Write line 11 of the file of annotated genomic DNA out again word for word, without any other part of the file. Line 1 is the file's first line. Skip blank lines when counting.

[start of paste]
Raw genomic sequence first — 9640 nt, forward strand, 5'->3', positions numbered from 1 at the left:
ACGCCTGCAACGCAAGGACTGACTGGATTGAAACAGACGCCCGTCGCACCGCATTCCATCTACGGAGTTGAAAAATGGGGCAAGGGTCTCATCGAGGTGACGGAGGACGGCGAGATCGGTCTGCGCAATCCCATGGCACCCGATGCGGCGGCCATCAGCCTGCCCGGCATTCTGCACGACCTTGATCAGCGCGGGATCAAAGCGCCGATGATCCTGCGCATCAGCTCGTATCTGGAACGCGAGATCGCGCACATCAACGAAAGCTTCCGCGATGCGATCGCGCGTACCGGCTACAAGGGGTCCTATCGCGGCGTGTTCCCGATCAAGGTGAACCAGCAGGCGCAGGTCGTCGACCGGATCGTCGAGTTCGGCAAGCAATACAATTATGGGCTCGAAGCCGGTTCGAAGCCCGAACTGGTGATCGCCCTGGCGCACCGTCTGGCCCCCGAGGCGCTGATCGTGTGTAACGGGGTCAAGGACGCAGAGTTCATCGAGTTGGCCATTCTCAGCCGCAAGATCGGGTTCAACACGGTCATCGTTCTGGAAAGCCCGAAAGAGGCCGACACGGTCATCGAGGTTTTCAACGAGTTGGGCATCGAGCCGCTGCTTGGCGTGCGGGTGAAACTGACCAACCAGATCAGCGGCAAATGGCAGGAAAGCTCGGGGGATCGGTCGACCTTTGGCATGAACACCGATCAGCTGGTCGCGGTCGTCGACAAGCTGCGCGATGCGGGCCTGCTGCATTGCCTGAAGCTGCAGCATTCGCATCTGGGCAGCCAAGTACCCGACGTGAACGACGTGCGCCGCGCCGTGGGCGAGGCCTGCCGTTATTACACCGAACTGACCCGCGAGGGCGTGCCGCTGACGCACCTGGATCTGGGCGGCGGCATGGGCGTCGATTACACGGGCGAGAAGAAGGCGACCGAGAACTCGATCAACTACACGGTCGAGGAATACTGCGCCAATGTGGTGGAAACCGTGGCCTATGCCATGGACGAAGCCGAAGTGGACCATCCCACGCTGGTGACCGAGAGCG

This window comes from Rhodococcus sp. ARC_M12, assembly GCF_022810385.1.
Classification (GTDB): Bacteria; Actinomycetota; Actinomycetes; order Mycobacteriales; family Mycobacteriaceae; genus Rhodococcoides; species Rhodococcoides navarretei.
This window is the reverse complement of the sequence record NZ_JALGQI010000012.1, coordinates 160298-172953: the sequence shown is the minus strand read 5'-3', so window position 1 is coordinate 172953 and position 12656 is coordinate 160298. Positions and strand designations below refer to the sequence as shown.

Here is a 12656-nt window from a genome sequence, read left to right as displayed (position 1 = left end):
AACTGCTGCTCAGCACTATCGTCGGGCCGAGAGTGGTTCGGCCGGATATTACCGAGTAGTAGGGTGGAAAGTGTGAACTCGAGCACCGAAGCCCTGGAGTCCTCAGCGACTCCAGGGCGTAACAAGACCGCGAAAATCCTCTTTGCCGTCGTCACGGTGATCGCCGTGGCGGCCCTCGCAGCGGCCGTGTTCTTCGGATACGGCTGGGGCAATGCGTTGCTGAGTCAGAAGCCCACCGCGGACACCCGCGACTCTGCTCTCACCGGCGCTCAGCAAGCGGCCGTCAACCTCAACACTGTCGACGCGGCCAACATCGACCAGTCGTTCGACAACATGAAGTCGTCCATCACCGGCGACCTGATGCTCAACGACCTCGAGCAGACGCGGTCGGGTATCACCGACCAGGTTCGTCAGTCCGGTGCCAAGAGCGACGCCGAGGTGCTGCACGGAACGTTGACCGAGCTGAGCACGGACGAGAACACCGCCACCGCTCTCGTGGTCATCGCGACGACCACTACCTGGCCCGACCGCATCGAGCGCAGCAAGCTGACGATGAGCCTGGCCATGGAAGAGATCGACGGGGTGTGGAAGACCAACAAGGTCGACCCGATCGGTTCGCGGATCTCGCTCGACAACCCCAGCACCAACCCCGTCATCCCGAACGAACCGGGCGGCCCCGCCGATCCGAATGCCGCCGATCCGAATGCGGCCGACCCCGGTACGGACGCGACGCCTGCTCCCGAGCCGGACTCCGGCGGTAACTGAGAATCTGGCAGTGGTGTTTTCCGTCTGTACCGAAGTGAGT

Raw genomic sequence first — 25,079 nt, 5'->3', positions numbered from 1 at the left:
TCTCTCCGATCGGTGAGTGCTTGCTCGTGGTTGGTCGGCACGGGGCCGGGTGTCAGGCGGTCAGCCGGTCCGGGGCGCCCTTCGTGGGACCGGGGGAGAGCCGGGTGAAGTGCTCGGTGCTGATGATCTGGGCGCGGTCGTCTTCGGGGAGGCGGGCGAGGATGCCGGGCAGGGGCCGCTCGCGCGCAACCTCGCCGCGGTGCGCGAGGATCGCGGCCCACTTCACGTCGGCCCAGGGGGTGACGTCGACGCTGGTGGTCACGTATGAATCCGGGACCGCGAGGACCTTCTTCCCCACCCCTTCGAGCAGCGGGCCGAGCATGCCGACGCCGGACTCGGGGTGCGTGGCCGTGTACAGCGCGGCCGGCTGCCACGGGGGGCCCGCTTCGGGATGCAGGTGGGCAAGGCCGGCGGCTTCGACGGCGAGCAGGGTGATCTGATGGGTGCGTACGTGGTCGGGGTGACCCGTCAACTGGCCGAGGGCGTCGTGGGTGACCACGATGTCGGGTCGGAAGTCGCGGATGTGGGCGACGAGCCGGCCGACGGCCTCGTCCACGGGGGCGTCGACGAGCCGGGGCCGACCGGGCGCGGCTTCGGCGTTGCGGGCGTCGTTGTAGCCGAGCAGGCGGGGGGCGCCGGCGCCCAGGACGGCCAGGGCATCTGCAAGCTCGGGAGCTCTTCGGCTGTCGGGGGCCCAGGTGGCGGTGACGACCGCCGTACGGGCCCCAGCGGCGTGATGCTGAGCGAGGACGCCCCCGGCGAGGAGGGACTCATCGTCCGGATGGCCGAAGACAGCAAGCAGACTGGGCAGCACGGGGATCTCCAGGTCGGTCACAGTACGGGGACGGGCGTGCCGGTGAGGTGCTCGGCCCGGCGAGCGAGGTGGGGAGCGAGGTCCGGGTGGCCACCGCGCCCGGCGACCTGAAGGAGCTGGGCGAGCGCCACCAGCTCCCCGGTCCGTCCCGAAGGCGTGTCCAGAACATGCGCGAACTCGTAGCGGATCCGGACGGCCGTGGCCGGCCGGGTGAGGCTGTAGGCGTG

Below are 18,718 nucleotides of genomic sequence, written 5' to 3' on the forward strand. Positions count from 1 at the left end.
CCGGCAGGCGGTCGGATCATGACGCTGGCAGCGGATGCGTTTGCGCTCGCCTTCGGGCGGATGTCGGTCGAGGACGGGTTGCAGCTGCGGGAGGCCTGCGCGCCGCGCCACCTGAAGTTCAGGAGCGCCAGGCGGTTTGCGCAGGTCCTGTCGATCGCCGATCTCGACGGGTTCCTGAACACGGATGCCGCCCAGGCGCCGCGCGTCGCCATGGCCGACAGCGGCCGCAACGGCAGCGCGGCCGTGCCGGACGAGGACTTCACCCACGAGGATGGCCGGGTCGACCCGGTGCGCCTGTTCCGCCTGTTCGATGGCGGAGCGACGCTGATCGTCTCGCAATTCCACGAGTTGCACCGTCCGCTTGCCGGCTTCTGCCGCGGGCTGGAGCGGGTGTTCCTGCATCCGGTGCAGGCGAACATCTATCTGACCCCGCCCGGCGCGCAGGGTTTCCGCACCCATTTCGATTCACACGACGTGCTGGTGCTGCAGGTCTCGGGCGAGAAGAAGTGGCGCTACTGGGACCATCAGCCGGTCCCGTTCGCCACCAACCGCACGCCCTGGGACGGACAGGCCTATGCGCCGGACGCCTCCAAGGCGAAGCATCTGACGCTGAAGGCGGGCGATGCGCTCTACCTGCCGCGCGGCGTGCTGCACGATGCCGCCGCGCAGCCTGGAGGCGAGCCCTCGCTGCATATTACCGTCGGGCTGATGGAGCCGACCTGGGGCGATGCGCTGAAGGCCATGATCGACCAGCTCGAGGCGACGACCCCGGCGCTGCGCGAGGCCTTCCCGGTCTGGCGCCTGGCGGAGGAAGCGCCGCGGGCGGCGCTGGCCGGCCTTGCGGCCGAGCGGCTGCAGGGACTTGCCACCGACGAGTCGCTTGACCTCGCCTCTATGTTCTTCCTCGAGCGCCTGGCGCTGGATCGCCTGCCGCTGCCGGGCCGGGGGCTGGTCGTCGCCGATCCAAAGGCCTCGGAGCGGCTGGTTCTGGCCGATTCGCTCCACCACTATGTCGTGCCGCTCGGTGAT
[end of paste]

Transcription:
CCGGCAGGCGGTCGGATCATGACGCTGGCAGCGGATGCGTTTGCGCTCGCCTTCGGGCGGATGTCGGTCGAGGACGGGTTGCAGCTGCGGGAGGCCTGCGCGCCGCGCCACCTGAAGTTCAGGAGCGCCAGGCGGTTTGCGCAGGTCCTGTCGATCGCCGATCTCGACGGGTTCCTGAACACGGATGCCGCCCAGGCGCCGCGCGTCGCCATGGCCGACAGCGGCCGCAACGGCAGCGCGGCCGTGCCGGACGAGGACTTCACCCACGAGGATGGCCGGGTCGACCCGGTGCGCCTGTTCCGCCTGTTCGATGGCGGAGCGACGCTGATCGTCTCGCAATTCCACGAGTTGCACCGTCCGCTTGCCGGCTTCTGCCGCGGGCTGGAGCGGGTGTTCCTGCATCCGGTGCAGGCGAACATCTATCTGACCCCGCCCGGCGCGCAGGGTTTCCGCACCCATTTCGATTCACACGACGTGCTGGTGCTGCAGGTCTCGGGCGAGAAGAAGTGGCGCTACTGGGACCATCAGCCGGTCCCGTTCGCCACCAACCGCACGCCCTGGGACGGACAGGCCTATGCGCCGGACGCCTCCAAGGCGAAGCATCTGACGCTGAAGGCGGGCGATGCGCTCTACCTGCCGCGCGGCGTGCTGCACGATGCCGCCGCGCAGCCTGGAGGCGAGCCCTCGCTGCATATTACCGTCGGGCTGATGGAGCCGACCTGGGGCGATGCGCTGAAGGCCATGATCGACCAGCTCGAGGCGACGACCCCGGCGCTGCGCGAGGCCTTCCCGGTCTGGCGCCTGGCGGAGGAAGCGCCGCGGGCGGCGCTGGCCGGCCTTGCGGCCGAGCGGCTGCAGGGACTTGCCACCGACGAGTCGCTTGACCTCGCCTCTATGTTCTTCCTCGAGCGCCTGGCGCTGGATCGCCTGCCGCTGCCGGGCCGGGGGCTGGTCGTCGCCGATCCAAAGGCCTCGGAGCGGCTGGTTCTGGCCGATTCGCTCCACCACTATGTCGTGCCGCTCGGTGAT